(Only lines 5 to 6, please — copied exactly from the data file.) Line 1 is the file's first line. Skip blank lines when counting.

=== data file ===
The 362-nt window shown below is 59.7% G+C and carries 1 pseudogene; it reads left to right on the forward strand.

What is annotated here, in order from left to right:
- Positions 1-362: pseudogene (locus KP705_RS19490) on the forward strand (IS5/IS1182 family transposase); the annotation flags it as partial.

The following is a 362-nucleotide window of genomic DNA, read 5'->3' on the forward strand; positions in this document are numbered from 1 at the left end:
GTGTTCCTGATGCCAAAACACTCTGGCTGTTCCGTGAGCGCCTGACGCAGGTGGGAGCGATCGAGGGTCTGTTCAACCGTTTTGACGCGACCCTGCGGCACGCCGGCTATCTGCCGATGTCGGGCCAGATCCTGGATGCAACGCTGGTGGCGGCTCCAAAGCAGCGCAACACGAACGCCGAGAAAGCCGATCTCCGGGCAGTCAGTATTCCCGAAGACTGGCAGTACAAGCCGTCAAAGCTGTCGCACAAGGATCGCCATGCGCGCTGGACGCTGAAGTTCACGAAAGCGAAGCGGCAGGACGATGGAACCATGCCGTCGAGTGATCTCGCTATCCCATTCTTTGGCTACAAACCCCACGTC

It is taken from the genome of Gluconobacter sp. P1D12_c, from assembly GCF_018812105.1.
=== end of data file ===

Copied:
GTGTTCCTGATGCCAAAACACTCTGGCTGTTCCGTGAGCGCCTGACGCAGGTGGGAGCGATCGAGGGTCTGTTCAACCGTTTTGACGCGACCCTGCGGCACGCCGGCTATCTGCCGATGTCGGGCCAGATCCTGGATGCAACGCTGGTGGCGGCTCCAAAGCAGCGCAACACGAACGCCGAGAAAGCCGATCTCCGGGCAGTCAGTATTCCCGAAGACTGGCAGTACAAGCCGTCAAAGCTGTCGCACAAGGATCGCCATGCGCGCTGGACGCTGAAGTTCACGAAAGCGAAGCGGCAGGACGATGGAACCATGCCGTCGAGTGATCTCGCTATCCCATTCTTTGGCTACAAACCCCACGTC

It is taken from the genome of Gluconobacter sp. P1D12_c, from assembly GCF_018812105.1.